We also shared their smoked salmon eggs benedict, which was also really delicious, but the portions were very small.

Sirkus Renaa in Stavanger, Norway

They offer pizza as well, but we wanted to enjoy their breakfast and brunch dishes.

They have a few locations in Stavanger, and we went to the location attached to the library (Sølvberget).

There’s a ton of seating within the café, and we sat at a shared table around a fireplace.

It was such a fantastic treat and way to warm up after a cold and wet early morning hike!

LOCATION: Various locations

Døgnvill Burger

Døgnvill Burger is by far the most popular restaurant in Stavanger (with almost 3,000 Google Reviews), so we absolutely had to try it.

They’ve got a variety of elevated burger options, including their Blåmandag with blue cheese and bacon and their Sterke Nils with sautéed habaneros, green and red chilis, and jalapenos.

Those were the two burgers Adam and I got, and the Blåmandag was definitely our favourite between the two.

The burgers aren’t extremely filling, so I would recommend ordering a side to at least share.

Also, a pro-tip before you visit: check into the restaurant on Yelp to get a free small milkshake!

Blueberry seemed to be the most popular milkshake online, so we all got it, and it was delicious.

I’d recommend booking reservations ahead of time, because the restaurant fills up very quickly, especially on a weekend.

LOCATION: Skagen 13, 4006 Stavanger, Norway

Wanna Sushi & Thai Mat

If you’re craving sushi, the sushi at Wanna Sushi & Thai Mat is pretty good, but we found it very pricy.

The sauces on the rolls were also different than listed on the menu, which was a little frustrating, as Adam has health restrictions and couldn’t have the spicy mayo or wasabi mayo.

I would only recommend visiting if you don’t have any specific dietary restrictions, as we weren’t able to properly communicate with the staff at the restaurant.

The food was still good, and the staff was very nice!

LOCATION: Bakkegata 7, 4006 Stavanger, Norway

Stavanger city centre, Norway

Check out the shops in the city centre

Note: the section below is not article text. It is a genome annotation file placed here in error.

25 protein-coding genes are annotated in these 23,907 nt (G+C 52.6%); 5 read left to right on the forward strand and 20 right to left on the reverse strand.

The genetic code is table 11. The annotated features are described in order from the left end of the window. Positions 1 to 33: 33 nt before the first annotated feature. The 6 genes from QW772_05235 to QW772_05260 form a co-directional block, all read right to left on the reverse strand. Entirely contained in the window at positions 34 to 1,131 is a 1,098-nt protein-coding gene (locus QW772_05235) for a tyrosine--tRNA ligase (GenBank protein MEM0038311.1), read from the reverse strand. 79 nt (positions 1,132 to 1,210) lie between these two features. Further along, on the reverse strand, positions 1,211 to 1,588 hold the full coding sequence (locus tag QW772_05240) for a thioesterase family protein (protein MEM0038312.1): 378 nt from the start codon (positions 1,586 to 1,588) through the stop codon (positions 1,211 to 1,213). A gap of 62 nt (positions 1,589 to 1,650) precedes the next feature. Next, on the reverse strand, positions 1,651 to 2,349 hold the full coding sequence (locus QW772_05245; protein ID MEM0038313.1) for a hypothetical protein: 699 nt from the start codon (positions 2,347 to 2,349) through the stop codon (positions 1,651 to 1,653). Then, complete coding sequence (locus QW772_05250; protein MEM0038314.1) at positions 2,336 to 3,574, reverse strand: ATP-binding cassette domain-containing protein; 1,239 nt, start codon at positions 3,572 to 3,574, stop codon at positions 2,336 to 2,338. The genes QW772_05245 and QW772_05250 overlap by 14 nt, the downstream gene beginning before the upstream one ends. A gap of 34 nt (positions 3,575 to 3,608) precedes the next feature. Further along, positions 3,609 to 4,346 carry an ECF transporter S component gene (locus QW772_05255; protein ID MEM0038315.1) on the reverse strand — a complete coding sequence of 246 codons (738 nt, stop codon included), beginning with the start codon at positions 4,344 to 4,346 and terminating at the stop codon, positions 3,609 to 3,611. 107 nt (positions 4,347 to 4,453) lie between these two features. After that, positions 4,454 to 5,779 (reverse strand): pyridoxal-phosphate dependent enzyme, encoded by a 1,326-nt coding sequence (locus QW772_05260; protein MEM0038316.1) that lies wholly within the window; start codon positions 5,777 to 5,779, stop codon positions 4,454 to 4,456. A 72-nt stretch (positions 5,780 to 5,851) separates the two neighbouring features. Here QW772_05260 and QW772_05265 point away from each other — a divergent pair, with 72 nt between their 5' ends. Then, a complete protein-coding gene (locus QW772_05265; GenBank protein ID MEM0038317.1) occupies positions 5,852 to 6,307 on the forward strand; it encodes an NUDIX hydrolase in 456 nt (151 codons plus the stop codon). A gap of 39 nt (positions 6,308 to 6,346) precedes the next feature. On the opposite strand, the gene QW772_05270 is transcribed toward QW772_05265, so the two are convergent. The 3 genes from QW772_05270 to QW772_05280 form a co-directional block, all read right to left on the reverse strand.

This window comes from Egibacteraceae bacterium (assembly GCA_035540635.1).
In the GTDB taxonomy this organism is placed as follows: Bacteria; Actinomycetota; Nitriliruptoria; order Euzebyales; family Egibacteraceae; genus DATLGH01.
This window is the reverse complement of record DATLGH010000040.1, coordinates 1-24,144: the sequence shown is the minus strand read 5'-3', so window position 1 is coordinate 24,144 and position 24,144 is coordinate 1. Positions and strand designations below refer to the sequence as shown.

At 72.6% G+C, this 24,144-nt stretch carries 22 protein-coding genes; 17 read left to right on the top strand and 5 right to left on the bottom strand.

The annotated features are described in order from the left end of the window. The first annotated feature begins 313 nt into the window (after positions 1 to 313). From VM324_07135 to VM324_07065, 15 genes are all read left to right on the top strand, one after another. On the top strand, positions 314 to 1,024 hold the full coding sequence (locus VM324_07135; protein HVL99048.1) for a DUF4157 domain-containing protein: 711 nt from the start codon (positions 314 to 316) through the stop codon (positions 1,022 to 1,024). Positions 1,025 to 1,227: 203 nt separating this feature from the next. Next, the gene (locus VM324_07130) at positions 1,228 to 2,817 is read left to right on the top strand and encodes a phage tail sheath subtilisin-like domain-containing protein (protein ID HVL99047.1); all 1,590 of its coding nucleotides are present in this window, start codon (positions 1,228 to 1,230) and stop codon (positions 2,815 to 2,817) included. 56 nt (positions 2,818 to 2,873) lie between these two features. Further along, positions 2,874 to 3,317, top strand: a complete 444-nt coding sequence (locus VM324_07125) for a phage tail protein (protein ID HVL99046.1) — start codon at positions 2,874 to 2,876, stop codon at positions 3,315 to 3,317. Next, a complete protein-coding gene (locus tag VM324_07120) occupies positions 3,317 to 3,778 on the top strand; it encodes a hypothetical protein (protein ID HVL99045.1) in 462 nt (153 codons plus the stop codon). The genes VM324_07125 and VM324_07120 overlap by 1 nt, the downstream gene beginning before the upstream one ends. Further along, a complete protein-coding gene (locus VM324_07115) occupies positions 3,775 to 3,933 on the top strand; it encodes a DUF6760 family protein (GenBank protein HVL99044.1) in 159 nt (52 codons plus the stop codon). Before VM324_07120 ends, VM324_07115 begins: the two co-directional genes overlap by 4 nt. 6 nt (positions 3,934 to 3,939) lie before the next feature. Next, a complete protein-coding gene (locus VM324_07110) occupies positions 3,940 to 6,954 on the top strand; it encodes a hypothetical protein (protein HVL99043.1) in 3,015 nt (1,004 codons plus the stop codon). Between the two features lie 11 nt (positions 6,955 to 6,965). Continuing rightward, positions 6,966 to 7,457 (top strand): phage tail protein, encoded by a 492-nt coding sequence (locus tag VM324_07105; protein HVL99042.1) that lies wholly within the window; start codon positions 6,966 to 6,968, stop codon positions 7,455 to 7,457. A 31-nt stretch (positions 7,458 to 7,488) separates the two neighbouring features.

We got a little unlucky with bad weather during our visit to Stavanger, so we spent a lot of time just walking around the city centre and checking out all the shops.

We actually really enjoyed exploring all the local shops!

Some of the shops I especially loved in Stavanger were:

  • UFF: secondhand store with a lot of on-trend vintage clothing
  • PAST Workshop: a very curated selection of vintage clothing
  • Syvende Himmel: a funky and eclectic shop with vibrant women’s clothing and accessories

Adam really wanted to get a made-in-Norway wool sweater from Dale of Norway, and we both also got wool sweaters from Bergans of Norway.

We both loved the idea of getting Nordic sweaters in Norway, and we loved that all the sweaters we got were 100% wool, so they’ll last a very long time!

Be warned that you might even stumble across a troll or two while you stroll around the city centre.

Enjoy Vågen, the historic harbour of Stavanger

Stroll around this historic harbour where you’ll see large boats and colourful sea houses that date back to the 11th century.

The former sea houses are now mainly restaurants, and you can enjoy delicious eats while enjoying scenic views on the patios.

LOCATION: 4005 Stavanger, Norway

Best things to do in Stavanger, Norway:

  1. See the majestic Sverd i fjell
  2. Visit Høllesli viewpoint
  3. See the colourful houses along Fargegaten
  4. Stroll through historic Gamle Stavanger
  5. See all the public art
  6. Wander around Kiellandshagen
  7. Check out the Museum of Archaeology at the University of Stavanger
  8. Get views of Stavanger from Vålandstårnet
  9. Do one of the many hikes around Stavanger
  10. Taste authentic Norwegian food
  11. Dine at one of Stavanger’s many incredible restaurants
  12. Check out the shops in the city centre
  13. Enjoy Vågen, the historic harbour of Stavanger

These were some of the best things to do in Stavanger!

Something to also note is that there are toll roads all around Norway, and you’ll end up driving on them even if you select “no toll roads” on Google Maps.

We ended up paying around $80 CAD in tolls over the 3 days we were in Stavanger, and we didn’t drive very much!

If you head north of Stavanger, you might also end up driving through the Ryfast tunnel, which is the deepest and longest underwater tunnel in the world. Pretty cool!

Ryfast tunnel in Stavanger
Ryfast tunnel in Stavanger.

Have you been to Stavanger before? What are the most fun things you did in Stavanger? Let me know on Twitter or Instagram!

More things to do in Norway

If you’re planning your trip to Norway, you might enjoy these posts:

Be sure to keep up with me on Instagram, TikTokTwitter, Facebook, and Pinterest if you aren’t already!

Feel free to subscribe to my weekly newsletter to get my blog posts delivered straight to your inbox.

Jessica Lam | Toronto lifestyle, fashion, beauty, and travel blogger | Diary of a Toronto Girl, a Canadian lifestyle blog

Like this post? Pin it for later!

Best things to do in Stavanger, Norway

    Sharing is Caring

    Help spread the word. You're awesome for doing it!